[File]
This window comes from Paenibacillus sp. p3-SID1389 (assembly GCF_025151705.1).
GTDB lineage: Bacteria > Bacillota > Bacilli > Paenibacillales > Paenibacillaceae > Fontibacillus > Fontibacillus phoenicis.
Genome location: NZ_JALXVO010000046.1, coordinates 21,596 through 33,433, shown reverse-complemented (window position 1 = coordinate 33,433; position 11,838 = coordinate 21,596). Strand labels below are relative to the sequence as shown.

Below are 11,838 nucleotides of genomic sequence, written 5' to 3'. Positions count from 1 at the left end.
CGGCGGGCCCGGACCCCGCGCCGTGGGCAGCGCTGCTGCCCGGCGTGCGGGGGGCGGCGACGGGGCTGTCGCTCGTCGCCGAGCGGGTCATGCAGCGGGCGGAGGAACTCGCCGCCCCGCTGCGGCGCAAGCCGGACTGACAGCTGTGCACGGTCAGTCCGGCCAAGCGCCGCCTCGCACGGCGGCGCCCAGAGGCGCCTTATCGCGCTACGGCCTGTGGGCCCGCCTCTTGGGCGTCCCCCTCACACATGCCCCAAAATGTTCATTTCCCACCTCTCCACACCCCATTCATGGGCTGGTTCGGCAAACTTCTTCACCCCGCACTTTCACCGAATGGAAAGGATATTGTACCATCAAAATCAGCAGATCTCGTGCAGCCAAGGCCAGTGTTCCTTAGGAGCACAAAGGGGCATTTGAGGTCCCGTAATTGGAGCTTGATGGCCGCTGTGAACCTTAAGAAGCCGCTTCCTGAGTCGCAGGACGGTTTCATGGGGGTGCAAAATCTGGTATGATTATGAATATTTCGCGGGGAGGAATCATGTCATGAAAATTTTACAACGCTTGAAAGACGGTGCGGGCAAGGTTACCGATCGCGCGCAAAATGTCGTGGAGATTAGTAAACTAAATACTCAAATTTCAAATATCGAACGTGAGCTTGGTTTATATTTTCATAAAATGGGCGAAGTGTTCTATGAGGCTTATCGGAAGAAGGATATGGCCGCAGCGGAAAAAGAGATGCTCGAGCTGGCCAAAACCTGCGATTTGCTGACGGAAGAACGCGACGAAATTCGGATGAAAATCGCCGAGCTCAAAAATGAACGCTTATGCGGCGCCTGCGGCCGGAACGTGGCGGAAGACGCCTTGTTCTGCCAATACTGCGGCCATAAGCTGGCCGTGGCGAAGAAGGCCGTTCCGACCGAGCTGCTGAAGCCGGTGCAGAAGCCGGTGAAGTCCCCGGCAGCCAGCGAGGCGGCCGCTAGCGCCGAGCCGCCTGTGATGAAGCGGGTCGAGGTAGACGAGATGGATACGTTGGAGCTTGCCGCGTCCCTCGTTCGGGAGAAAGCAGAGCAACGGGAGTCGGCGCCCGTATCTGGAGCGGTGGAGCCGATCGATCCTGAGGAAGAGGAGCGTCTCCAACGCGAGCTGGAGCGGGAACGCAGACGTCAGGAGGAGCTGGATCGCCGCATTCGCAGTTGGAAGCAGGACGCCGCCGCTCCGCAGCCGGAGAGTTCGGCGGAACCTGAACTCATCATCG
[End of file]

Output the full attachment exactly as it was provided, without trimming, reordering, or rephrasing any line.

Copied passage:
This window comes from Paenibacillus sp. p3-SID1389 (assembly GCF_025151705.1).
GTDB lineage: Bacteria > Bacillota > Bacilli > Paenibacillales > Paenibacillaceae > Fontibacillus > Fontibacillus phoenicis.
Genome location: NZ_JALXVO010000046.1, coordinates 21,596 through 33,433, shown reverse-complemented (window position 1 = coordinate 33,433; position 11,838 = coordinate 21,596). Strand labels below are relative to the sequence as shown.

Below are 11,838 nucleotides of genomic sequence, written 5' to 3'. Positions count from 1 at the left end.
CGGCGGGCCCGGACCCCGCGCCGTGGGCAGCGCTGCTGCCCGGCGTGCGGGGGGCGGCGACGGGGCTGTCGCTCGTCGCCGAGCGGGTCATGCAGCGGGCGGAGGAACTCGCCGCCCCGCTGCGGCGCAAGCCGGACTGACAGCTGTGCACGGTCAGTCCGGCCAAGCGCCGCCTCGCACGGCGGCGCCCAGAGGCGCCTTATCGCGCTACGGCCTGTGGGCCCGCCTCTTGGGCGTCCCCCTCACACATGCCCCAAAATGTTCATTTCCCACCTCTCCACACCCCATTCATGGGCTGGTTCGGCAAACTTCTTCACCCCGCACTTTCACCGAATGGAAAGGATATTGTACCATCAAAATCAGCAGATCTCGTGCAGCCAAGGCCAGTGTTCCTTAGGAGCACAAAGGGGCATTTGAGGTCCCGTAATTGGAGCTTGATGGCCGCTGTGAACCTTAAGAAGCCGCTTCCTGAGTCGCAGGACGGTTTCATGGGGGTGCAAAATCTGGTATGATTATGAATATTTCGCGGGGAGGAATCATGTCATGAAAATTTTACAACGCTTGAAAGACGGTGCGGGCAAGGTTACCGATCGCGCGCAAAATGTCGTGGAGATTAGTAAACTAAATACTCAAATTTCAAATATCGAACGTGAGCTTGGTTTATATTTTCATAAAATGGGCGAAGTGTTCTATGAGGCTTATCGGAAGAAGGATATGGCCGCAGCGGAAAAAGAGATGCTCGAGCTGGCCAAAACCTGCGATTTGCTGACGGAAGAACGCGACGAAATTCGGATGAAAATCGCCGAGCTCAAAAATGAACGCTTATGCGGCGCCTGCGGCCGGAACGTGGCGGAAGACGCCTTGTTCTGCCAATACTGCGGCCATAAGCTGGCCGTGGCGAAGAAGGCCGTTCCGACCGAGCTGCTGAAGCCGGTGCAGAAGCCGGTGAAGTCCCCGGCAGCCAGCGAGGCGGCCGCTAGCGCCGAGCCGCCTGTGATGAAGCGGGTCGAGGTAGACGAGATGGATACGTTGGAGCTTGCCGCGTCCCTCGTTCGGGAGAAAGCAGAGCAACGGGAGTCGGCGCCCGTATCTGGAGCGGTGGAGCCGATCGATCCTGAGGAAGAGGAGCGTCTCCAACGCGAGCTGGAGCGGGAACGCAGACGTCAGGAGGAGCTGGATCGCCGCATTCGCAGTTGGAAGCAGGACGCCGCCGCTCCGCAGCCGGAGAGTTCGGCGGAACCTGAACTCATCATCG